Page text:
Take the 2-minute tour ×
Super User is a question and answer site for computer enthusiasts and power users. It's 100% free, no registration required.

I have a curiosity:

I run a bash script over SSH connection that has a lot of output to stdout. does it make any performance difference if I run the process in background or foreground?

I have the feeling that running in background, even if I see the output to stdout anyway, might be faster because bash itself does not depend on SSH latency. Does this make sense?

share|improve this question

migrated from stackoverflow.com Jul 14 '11 at 6:38

This question came from our site for professional and enthusiast programmers.

add comment

2 Answers 2

up vote 0 down vote accepted

As pointed out by sarnold, running the process in background won't make noticeable difference. I think redirecting output to a file will remove the possible bottleneck of the local terminal and thus be faster.

Anyway, if you still need to see the output, try adding these options for ssh:

ssh -c blowfish -C remotehost foo

Where -C will enable compression and -c blowfish will select a cypher algorithm that has a lower cpu impact

share|improve this answer
    
this looks great! what about instead if I redirect to a file and keep another ssh terminal with tail -f? –  Andrea Zonca Jul 13 '11 at 13:01
1  
That would move the bottleneck to the visualization part. That means that the command will end faster than if tail was in pipe with the command. You could also try to launch the command directly on the target host and redirect the output to a local file and then issue a tail -f from a ssh command. –  user842313 Jul 13 '11 at 13:35
    
this is perfect, I do not care if the visualization is slow, but I really do not want to slowdown my script. –  Andrea Zonca Jul 13 '11 at 14:03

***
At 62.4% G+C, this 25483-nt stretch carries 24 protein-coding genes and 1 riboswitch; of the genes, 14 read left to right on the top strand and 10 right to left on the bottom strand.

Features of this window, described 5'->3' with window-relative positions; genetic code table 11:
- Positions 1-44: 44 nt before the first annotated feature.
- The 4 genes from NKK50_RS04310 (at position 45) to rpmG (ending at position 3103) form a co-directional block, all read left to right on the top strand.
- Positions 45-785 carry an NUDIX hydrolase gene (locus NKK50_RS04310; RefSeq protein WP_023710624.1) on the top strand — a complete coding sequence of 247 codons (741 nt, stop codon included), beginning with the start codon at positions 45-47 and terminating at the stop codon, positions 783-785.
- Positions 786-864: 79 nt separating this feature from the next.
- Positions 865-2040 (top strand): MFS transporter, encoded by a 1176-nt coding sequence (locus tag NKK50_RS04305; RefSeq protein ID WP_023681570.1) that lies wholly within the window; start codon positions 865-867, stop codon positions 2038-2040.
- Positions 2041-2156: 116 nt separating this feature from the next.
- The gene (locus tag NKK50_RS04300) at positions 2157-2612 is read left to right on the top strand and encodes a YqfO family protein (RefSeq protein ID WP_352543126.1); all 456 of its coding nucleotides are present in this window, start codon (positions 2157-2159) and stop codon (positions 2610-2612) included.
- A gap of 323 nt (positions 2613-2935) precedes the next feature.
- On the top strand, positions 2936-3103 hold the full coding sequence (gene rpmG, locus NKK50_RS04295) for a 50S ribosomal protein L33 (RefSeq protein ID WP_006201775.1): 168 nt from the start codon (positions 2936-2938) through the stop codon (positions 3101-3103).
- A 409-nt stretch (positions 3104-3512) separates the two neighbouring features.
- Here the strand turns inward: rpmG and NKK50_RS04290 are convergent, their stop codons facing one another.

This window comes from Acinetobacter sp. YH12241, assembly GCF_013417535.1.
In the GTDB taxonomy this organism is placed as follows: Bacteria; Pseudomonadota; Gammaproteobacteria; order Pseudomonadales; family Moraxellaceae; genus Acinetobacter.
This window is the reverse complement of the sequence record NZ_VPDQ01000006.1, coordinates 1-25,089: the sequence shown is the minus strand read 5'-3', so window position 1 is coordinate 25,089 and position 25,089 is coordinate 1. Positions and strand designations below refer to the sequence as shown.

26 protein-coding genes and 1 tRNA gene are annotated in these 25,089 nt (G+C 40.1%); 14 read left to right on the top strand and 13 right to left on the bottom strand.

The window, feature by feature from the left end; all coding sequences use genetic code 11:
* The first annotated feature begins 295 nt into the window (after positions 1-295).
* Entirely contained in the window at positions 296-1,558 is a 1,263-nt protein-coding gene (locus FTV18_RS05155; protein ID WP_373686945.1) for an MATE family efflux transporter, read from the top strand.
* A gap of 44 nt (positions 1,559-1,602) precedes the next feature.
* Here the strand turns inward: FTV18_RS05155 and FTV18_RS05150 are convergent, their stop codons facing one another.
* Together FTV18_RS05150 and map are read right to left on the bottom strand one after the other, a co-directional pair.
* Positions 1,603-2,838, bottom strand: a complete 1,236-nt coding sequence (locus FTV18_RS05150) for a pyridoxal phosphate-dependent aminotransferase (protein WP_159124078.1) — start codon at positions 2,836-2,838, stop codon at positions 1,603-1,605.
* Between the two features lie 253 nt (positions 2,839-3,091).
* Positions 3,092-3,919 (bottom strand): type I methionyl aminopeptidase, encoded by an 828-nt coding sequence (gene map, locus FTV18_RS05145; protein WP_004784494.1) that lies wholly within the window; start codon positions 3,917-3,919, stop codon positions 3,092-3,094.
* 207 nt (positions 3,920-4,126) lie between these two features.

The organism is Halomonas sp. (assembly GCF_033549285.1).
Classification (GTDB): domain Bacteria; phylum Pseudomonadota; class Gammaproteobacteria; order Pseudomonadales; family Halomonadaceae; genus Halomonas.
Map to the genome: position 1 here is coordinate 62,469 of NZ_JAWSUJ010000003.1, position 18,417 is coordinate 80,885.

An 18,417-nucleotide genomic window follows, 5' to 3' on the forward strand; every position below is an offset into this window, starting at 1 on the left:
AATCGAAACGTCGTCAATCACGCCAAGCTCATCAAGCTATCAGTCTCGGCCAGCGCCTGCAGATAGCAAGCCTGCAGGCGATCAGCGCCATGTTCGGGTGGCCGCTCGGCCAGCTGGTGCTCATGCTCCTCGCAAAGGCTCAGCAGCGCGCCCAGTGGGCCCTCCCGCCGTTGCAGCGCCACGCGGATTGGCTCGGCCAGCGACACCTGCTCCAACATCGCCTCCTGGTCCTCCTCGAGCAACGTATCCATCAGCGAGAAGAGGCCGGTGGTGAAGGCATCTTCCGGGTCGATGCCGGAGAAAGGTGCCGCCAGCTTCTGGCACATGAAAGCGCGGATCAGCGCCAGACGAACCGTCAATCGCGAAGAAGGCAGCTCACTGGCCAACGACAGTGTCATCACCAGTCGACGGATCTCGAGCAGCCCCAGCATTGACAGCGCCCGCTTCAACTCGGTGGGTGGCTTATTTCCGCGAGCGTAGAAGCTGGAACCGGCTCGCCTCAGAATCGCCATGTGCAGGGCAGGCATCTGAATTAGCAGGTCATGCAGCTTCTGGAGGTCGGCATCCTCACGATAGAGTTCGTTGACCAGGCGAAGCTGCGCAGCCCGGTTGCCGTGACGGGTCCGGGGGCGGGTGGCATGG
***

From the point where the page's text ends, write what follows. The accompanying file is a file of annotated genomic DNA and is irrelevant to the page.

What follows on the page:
add comment

You've asked about two cases, but I think you need a third:

  1. without background:

    ssh remotehost
    foo
    
  2. with background:

    ssh remotehost
    foo &
    
  3. output redirected:

    ssh remotehost
    foo > bar
    

Without the background and with the background won't much matter -- bash(1) doesn't actually have to do anything with the standard input, standard output or standard error when you're executing another program. bash(1) never even sees it. It is just waiting for the process to die, so it can give you another shell prompt.

When you run the script in the background, you'll be able to interact with your bash(1) again very quickly, but any output will still go over your ssh(1) channel, potentially very slowly, and potentially the write(2) syscalls in your ssh(1) client might block, causing the pseudo-terminal it creates to block, causing your script to block when it calls write(2). This is all identical to the first case -- the only difference is you can type commands to your bash(1) while the script is sending you output, and maybe kill %1 to kill it, or start other services, or whatever. The script will run at the same speed either way.

In the third case, when you redirect output to a file, the ssh(1) session is no longer a potential bottleneck, and thus not a potential bottleneck for the execution of your script. It can run quite quickly, perhaps much faster than even running it locally without output redirection. (Have you ever seen top(1) output for your terminals when you've run a command that generates a lot of terminal output?)

Of course, a tool like screen(1) (or dtach(1)?) can also let you run a script without sending its output over the terminal session, so maybe a fourth option is required. But there's probably more ways to run a script without forcing its output to be sent over the network...

share|improve this answer
    
thanks, I want to keep seeing the script output to stdout, and I thought that using background might improve script performance. but as you explain it does not. btw, why do you write bash(1) instead of just bash? –  Andrea Zonca Jul 13 '11 at 11:17
add comment

Your Answer

 
discard

By posting your answer, you agree to the privacy policy and terms of service.

Not the answer you're looking for? Browse other questions tagged or ask your own question.